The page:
• He encouraged the FBI to turn its counterintelligence program, code-named "Cointelpro," against the peace movement.

  • January 1968, the Viet Cong attacked 27 key South Vietnamese cities, including Saigon.
  • Tet Offensive ended in a military defeat for the VCàAmerican public to demand an immediate end to the war.
  • American military leaders responded to the attacks for a request of 200,000 more troops.
  • March 31, 1968, President Johnson issued an address to the nation stating that he would freeze American troop levels
  • and gradually shift more responsibility to the South Vietnamese themselves.
  • Bombing would also be scaled down.
  • He also declared that he would not be a candidate for the presidency in 1968.

Civil Rights Act and Voting Rights Act

  • Congress passed the Civil Rights Act of 1964
  • banned racial discrimination in most private facilities open to the public.
  • strengthened the federal government's power to end segregation in schools and other public places.
  • created the federal Equal Employment Opportunity Commission (EEOC)-eliminate discrimination in hiring.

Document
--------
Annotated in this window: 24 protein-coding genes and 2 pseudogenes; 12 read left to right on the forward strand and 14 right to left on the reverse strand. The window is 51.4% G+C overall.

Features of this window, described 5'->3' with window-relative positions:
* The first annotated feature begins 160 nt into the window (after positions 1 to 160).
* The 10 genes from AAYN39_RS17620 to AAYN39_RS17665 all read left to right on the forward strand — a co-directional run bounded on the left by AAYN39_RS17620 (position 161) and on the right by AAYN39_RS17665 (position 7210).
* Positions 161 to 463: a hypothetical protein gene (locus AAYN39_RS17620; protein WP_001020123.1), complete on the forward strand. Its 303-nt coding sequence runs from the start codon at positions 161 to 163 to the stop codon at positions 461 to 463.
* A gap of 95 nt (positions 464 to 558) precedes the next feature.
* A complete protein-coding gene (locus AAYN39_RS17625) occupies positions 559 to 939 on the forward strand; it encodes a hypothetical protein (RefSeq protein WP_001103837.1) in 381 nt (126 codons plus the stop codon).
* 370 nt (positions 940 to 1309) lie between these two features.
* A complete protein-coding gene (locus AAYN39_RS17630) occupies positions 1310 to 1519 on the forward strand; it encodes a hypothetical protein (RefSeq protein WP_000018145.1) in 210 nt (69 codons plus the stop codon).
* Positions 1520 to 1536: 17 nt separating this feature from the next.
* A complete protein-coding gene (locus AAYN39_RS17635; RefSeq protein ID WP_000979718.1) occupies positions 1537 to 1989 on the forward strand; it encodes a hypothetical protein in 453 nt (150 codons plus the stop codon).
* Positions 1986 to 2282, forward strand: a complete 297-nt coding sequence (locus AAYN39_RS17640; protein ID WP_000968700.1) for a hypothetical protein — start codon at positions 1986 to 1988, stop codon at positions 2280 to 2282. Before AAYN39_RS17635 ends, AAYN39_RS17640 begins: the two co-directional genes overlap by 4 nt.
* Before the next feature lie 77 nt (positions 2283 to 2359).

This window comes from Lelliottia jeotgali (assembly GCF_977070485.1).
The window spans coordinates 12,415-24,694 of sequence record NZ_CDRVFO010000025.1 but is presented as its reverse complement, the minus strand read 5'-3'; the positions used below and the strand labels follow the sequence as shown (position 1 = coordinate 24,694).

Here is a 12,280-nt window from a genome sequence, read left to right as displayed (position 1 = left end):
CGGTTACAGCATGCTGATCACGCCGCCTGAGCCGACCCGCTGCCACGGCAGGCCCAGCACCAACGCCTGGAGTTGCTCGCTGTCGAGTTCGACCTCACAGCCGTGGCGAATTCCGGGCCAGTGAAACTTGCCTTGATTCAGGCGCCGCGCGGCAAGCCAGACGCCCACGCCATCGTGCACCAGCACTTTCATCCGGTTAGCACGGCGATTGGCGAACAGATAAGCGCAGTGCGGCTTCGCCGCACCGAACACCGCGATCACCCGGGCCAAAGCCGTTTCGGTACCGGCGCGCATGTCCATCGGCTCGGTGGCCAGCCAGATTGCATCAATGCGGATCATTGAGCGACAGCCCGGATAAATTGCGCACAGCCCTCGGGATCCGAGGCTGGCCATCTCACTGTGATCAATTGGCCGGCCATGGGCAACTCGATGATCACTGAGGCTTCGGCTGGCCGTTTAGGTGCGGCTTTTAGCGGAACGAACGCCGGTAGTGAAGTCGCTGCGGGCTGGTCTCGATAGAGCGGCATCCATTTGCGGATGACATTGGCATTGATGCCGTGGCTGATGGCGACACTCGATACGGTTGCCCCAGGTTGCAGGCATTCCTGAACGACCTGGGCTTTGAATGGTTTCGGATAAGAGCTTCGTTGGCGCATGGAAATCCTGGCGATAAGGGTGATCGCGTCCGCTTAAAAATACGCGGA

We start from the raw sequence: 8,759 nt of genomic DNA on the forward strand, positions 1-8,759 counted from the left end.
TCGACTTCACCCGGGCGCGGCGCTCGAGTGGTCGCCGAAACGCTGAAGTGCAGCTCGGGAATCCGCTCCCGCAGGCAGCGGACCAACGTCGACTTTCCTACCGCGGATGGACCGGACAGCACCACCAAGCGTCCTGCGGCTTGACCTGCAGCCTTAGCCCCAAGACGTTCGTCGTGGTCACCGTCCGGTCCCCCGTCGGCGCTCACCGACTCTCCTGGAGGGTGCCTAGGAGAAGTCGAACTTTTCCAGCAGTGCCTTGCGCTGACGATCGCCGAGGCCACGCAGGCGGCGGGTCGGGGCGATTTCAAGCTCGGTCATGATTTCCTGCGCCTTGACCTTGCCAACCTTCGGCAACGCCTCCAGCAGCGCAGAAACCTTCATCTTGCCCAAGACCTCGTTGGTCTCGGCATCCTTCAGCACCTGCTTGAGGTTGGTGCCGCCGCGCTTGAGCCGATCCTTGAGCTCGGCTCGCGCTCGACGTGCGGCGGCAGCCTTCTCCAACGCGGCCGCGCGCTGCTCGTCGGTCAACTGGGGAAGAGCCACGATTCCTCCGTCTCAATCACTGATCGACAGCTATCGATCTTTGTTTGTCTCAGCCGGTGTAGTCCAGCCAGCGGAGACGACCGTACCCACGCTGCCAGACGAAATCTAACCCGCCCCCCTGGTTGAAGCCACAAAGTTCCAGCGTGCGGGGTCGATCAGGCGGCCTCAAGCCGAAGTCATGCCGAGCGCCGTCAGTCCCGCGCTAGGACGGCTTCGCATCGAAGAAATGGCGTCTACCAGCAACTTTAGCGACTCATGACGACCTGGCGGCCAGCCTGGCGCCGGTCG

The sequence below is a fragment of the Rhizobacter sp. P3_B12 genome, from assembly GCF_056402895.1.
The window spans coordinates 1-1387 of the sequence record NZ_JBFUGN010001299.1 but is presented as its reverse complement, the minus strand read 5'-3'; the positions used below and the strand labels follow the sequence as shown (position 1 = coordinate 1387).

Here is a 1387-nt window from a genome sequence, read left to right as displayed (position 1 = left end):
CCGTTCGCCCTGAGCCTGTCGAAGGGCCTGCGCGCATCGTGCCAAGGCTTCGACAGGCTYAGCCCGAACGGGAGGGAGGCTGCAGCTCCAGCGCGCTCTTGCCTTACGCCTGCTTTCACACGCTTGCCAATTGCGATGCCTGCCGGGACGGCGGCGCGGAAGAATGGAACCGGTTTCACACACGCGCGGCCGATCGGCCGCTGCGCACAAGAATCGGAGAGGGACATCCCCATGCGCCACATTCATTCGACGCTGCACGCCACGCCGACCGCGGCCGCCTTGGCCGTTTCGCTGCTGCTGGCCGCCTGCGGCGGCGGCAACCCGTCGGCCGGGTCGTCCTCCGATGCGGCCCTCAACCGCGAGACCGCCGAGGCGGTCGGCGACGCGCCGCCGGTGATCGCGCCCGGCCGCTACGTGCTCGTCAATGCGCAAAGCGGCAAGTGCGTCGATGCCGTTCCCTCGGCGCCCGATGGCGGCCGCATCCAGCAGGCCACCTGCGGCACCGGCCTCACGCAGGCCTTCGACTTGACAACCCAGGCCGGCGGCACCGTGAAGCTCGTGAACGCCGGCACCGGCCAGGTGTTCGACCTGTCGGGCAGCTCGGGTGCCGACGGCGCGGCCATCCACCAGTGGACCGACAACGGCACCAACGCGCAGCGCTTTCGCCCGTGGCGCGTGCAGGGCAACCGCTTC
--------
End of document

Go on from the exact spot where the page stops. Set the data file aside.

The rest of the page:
• Congress passed the Voting Rights Act of 1965
  • banning literacy tests and sending federal voter registers into several southern states.


• Martin Luther King, Jr. and Bobby Kennedy assassinations

• riots at the Democratic National Convention in Chicago; Prague Spring; the antiwar movement and the Tet Offensive; Black Power; the generation gap; avant-garde theater; the upsurge of the women's movement; and the beginning of the end for the Soviet Union

• By 1968, Johnson could not avoid the fact that the U.S. could not win the Vietnam War.

Later that year, he agreed to stop the bombing, began withdrawing American forces, and agreed to peace talks in Paris

• On April 4, 1968, Martin Luther King, Jr., was assassinated at a Memphis hotel by James Earl Ray-white man who resented the increasing black influence in society.

King's murder set off a new round of riots across the country

My Lai- The mass murder conducted by a unit of the U.S. Army on March 16, 1968 of hundreds of unarmed citizens in the South Vietnamese town of My Lai.

Majority of victims were women, children (including babies) and elderly people.

Lieutenant Calley, the officer who ordered the killings, was tried for murder.